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GEOLOGY (continued).


The following fossils have been observed in the upper-part of this sub-division of the limestones at Tan-y-alit, near Meliden, and at Tyn-y-allt, Prestatyn Spirifera glabra, Spirifera pinguis, Terebratula sacculus, Produetus aculeatus, Orthis resupinata. In the most Southern of the quarries in Coed yr E-sgob (Bishop's Wood) have been found, Cladodus mirabilis (teeth of) Goniatites sphoericus, Orthis resupinata, Produetus semireliculatus, Spirifera trigonalis, h cusipata, „ glabra. At the Gop Hill and the quarry at Axton, Newmarket, a large number of perfect and varied fossils have been found, chiefly iu the Upper Grey Limestone, In the Black Lime- stone base near Gulgrave the following species were obtained Aviculopeeten, Pap- yraceus, Productus Scabriculus, Rhyncbon- iolia Pleurodon. MILLSTONE GBIT.-Scarcely any part of Britain shows a more remarkable development of chert than that which overlies the Carboni- ferous Limestone in North Flintshire. From the sea near Gronant it runs through Llanasa, Trelogan, Holywell, and Halkin Mountain, with a full thickness of 350ft. and consisting, with the exception of thin shaly partings, and a few shale-bands, of almost pure silica. The ■chert is probably a silicious sediment of extreme firmness well stratified, evenly laminiated, and by a gradual lithological change, it passes horizontally into a fine grained quarzose sandstone, with bands of ichert, and finally into a quartz grit with quartz pebbles, in which chert-bands are -•rquite abundant. Numerous pieces of bands may be picked "out of some old mining hillocks above Terfyn and near the Voelnant Telegraph Station. The higher beds of the chert are generally fblack, thin-bedded with partings of hard and brittle laminated shales. They are best seen in a quarry at Peotre near Gronant, where e in "they are chipped into cube blocks for use in -the Potteries. -The workings of the Talacre mine are prin- cipally in the Chert Beds. The vein is filled with calc-spar, and a great deposit of loose white sand, derived from the decomposition of a siiicio-calcareous vein Stuff that is com- mon in these beds. The ore is principally zinc blende. LOWEU COAL MEASURES. —Three trials have been made to reach the rock between Talar- goch and Prestatyn, but all were abandoned before penetrating the great depth of drift. Half way between Meliden and Prestatyn, at a distance of 150 yards from the limestone slope of Carreg-y-Fran, the drift consisted of the following beds, all of which are glacial:— Clay and stones 21 feet, red clay 12, gravel 27, dark stiff clay 27, clean sand 36, stony clay and mud 48, moist sand (not bottomed) 88+. The other trials were close to Graig Fawr; and 200 yards from Tyn-yr-Allt Prestatyn. A boring was tried close to Prestatyn station (52 chains west) and reached a depth of 675 feet, by the late Mr Gilderoy. The strata, below the glacial deposits consisted of red sandstone, white sandstone, and red and white marls. One of the workmen stated that rock was reached at about 70 feet. Professer Hull in his evidence before the Royal Coal Commission in 1871, stated that coal measures of some sort were found. Mons Moissenet, in his Annales des Minesa published in Paris in 1857, states that a fine red sandstone, presenting all the characters of the Bunter sandstone, was found in one of the workings of Talargoch mine at a depth of 100 yards, but no confirmation of this has been forthcoming. A narrow strip of the newer Carboniferous rocks runs from Prestatyn by Meliden and Dyserth up the Vale of Clwyd, and separates the Bunter sandstone from the older Carboni- ferous Limestone and Wenlock Shale. The three principal veins of the Talargoch Mine run about S.W. to N.E. and pass from the white limestone through the black lime- stone. They are then lost to view in a great body of black shales with thin sandstones and coal-seams, which succeeding immediately to the black limestone without the interven- tion of the Chert Beds, must clearly be intro- duced by a large fault. The position of this fault was proved in the Mostvn Shaft, about 100 yards south of Meliden Church, at a depth of 190 yards. The following section was noticed in 1878 in a cross cut from the south joint at 180 yards depth metal (or shale) 10 feet, coal 5 inches, splintery metal 1ft. 2, coal 8 inches, metal 2ft. (To be continued.)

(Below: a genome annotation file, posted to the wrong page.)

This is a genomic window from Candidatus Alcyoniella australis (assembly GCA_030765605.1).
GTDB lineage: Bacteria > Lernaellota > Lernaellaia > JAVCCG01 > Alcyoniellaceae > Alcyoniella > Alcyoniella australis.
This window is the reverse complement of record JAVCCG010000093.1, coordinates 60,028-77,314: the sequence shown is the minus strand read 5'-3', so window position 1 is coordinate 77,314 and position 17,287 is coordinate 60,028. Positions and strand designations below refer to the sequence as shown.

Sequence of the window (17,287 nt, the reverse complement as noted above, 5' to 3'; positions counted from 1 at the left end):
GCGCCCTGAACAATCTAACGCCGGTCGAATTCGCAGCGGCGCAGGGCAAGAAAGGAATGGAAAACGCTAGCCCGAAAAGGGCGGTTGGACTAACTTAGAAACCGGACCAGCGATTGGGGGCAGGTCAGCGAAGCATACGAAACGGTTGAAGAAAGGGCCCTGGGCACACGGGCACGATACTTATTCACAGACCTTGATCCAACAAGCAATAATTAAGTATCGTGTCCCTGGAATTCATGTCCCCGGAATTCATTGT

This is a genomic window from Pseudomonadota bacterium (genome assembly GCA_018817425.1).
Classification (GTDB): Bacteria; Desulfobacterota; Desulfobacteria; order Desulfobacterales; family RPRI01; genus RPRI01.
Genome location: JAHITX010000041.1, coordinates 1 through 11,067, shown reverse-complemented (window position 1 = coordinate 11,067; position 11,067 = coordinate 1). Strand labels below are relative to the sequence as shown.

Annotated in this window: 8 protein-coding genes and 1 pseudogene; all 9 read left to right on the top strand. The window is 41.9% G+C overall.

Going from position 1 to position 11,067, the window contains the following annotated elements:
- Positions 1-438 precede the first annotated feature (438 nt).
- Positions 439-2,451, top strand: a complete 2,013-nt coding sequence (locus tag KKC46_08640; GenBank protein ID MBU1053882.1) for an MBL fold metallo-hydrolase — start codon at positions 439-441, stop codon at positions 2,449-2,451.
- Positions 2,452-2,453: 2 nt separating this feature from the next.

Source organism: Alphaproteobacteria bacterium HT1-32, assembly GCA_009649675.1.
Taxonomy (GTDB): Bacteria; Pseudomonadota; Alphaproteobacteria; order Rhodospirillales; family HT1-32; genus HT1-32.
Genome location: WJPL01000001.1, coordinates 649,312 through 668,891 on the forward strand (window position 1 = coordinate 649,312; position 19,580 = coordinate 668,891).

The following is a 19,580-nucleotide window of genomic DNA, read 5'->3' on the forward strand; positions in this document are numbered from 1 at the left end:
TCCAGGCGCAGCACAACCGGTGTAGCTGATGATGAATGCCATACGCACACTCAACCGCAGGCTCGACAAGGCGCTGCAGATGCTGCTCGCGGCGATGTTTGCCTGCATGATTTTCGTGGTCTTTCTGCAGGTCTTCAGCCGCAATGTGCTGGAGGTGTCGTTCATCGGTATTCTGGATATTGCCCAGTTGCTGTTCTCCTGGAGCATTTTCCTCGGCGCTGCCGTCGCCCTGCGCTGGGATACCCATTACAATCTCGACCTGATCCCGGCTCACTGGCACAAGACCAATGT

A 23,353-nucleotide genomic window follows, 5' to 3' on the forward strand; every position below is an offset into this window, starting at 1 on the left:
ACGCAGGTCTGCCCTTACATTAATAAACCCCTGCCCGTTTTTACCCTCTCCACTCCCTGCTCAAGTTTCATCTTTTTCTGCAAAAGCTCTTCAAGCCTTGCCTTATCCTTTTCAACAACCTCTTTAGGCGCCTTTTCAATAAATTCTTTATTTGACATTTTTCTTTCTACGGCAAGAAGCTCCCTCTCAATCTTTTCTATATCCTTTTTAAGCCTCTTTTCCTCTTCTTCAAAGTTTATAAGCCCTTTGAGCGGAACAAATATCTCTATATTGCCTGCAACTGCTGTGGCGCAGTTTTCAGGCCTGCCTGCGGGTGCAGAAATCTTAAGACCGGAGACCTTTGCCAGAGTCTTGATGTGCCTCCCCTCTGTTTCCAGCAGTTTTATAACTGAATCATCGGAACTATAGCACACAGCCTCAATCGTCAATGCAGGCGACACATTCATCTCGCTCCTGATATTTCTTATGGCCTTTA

North Wales Junior League.

Prestatyn v. Denbigh.